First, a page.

void pointers cannot be dereferenced. It can however be done using typecasting the void pointer.
Pointer arithmetic is not possible on pointers of void due to lack of concrete value and thus size.



3. Constant Pointers

  • A constant pointer is a pointer that cannot change the address its holding.
  • In other words, we can say that once a constant pointer points to a variable then it cannot point to any other variable.

Syntax

data_type *const variable_name ;
for e.g:
int *const p;

Its best practice to initialize the constant pointer, because some compiler like GNU/G++ compiler show compile time error if don't initialize the constant pointers.

Example:

#include<iostream>
using namespace std;
int main() {
  int a=5 , b=10;
  int *const p = &a;
  p = &b;  //error
  return 0;
}

4. Pointer to Constant

  • A pointer through which one cannot change the value of variable it points is known as a pointer to constant.
  • These type of pointers can change the address they point to but cannot change the value kept at those address.

Syntax

const data_type *variable_name ;
for e.g:
const int * p;

Example:

#include<iostream>
using namespace std;
int main() {
  int a=5 , b=10;
  const int *p = &a;
  *p = 20;  //error
   p = &b; //valid
  return 0;
}

5. Constant Pointer to Constant

  • Its a mixture of the above two types of pointers.
  • A constant pointer to constant is a pointer that can neither change the address its pointing to and nor it can change the value kept at that address.

Syntax

const type *const variable_name;
for e.g:
const int *const p;

Example:

#include<iostream>
using namespace std;
int main() {
  int a=5 , b=10;
  const int *const p = &a;
  *p = 20;  //error
   p = &b; //error
  return 0;
}


6. Wild pointer or Bad Pointer

  • A Pointer in C++ that has not been initialized till its first use is known as Wild pointer.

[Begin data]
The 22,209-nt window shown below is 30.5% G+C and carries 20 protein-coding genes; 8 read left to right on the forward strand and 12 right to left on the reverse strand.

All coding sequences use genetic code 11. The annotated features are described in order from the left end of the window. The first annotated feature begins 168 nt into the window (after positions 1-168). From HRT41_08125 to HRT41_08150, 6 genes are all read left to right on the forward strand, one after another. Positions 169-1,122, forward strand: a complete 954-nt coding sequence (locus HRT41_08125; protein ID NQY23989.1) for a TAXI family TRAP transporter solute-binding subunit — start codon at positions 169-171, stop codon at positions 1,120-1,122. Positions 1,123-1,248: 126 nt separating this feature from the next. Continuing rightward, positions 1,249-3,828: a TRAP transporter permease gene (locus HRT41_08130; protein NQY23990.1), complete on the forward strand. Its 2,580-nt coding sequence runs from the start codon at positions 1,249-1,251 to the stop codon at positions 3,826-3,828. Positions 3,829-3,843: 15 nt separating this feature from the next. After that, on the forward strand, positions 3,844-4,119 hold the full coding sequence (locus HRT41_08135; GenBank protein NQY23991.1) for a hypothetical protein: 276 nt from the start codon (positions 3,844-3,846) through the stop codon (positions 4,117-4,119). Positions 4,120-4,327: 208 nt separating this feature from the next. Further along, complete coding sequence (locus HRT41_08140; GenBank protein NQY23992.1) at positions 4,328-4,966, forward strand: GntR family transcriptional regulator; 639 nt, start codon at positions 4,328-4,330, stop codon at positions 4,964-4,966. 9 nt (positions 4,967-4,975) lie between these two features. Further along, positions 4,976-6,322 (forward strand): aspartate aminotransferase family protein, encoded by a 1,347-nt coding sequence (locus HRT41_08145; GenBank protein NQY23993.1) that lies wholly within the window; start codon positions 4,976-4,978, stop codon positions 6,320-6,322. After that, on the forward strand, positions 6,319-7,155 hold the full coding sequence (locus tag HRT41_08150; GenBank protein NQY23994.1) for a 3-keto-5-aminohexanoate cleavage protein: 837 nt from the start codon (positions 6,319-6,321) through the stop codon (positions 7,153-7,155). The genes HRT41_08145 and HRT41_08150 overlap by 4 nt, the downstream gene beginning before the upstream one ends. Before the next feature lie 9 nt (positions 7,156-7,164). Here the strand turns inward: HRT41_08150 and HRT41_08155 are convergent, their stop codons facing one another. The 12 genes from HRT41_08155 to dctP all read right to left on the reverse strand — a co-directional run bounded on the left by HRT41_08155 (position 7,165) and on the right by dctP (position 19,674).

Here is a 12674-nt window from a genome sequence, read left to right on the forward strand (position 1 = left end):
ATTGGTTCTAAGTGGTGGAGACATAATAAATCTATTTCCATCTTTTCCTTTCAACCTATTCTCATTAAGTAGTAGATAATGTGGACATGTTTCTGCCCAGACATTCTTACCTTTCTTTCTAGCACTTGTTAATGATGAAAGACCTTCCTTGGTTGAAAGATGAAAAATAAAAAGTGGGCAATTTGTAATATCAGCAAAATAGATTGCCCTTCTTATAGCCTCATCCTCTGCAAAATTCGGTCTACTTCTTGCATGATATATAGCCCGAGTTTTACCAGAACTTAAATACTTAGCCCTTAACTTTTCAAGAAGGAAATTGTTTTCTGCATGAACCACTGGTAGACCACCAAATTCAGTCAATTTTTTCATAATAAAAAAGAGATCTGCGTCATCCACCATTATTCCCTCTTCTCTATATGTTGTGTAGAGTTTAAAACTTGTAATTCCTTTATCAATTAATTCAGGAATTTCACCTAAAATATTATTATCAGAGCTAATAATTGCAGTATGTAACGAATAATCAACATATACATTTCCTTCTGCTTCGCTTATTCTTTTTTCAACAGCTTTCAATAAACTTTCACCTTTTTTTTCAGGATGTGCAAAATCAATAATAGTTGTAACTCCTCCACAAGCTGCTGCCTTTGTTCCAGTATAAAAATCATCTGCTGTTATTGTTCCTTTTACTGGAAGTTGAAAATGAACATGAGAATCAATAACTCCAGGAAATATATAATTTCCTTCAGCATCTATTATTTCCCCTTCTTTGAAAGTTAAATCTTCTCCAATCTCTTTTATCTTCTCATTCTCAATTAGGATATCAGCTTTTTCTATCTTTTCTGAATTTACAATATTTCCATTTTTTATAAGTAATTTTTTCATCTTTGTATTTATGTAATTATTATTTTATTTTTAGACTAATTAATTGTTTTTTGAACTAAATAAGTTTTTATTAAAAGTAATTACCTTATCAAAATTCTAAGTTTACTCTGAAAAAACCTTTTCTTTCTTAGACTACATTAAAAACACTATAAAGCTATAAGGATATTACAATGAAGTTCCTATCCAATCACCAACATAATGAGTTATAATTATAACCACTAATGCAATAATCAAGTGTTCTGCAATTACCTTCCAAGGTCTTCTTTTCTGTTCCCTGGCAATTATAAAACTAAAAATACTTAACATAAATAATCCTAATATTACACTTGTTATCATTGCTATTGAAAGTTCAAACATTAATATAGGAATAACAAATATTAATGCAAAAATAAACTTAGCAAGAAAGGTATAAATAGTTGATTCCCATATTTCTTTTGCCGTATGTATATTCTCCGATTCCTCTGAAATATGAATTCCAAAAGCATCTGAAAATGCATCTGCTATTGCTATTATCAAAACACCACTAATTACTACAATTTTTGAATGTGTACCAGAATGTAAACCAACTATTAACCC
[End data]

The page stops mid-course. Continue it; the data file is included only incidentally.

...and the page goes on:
• A wild pointer points to some random memory location.

Example:

#include<iostream>
using namespace std;
int main() {
 int i = 10;
 int *p; //not initialized ,wild pointer
 return 0;
}

7. Dangling pointer

  • If a pointer is pointing to the memory address of a variable but that variable has been deleted or de-allocated, without modifying the value of the pointer, while pointer is still pointing such memory location, Such pointer is known as dangling pointer.
  • In short pointer pointing to non-existing memory location is called dangling pointer.

There are three different situation where Pointer acts as dangling pointer.

1. De-allocation of memory

#include<iostream>
using namespace std;
int main() {
 int *ptr = (int *)malloc(sizeof(int));
 
 // After below free call, ptr becomes a 
 // dangling pointer
   free(ptr); 
     
 // No more a dangling pointer
  ptr = NULL;
return 0;
}

2. Function Call

#include<iostream>
using namespace std;
int *fun()
{
  // x is local variable and goes out of
  // scope after an execution of fun() is
  // over.
  int x = 10;
 
  return &x;
}
int main() {
 int *p = fun();
  fflush(stdin);
 
  // p points to something which is not
  // valid anymore
  cout<< *p;
  return 0;
}
Output :
garbage value

The above problem doesn’t appear (or p doesn’t become dangling) if x is a static variable.

3. Variable goes out of scope

int main()
{
   int *ptr;
   .....
   .....
   {
       int ch;
       ptr = &ch;
   } 
   .....   
   // Here ptr is dangling pointer
} 

Next topic is Array in C++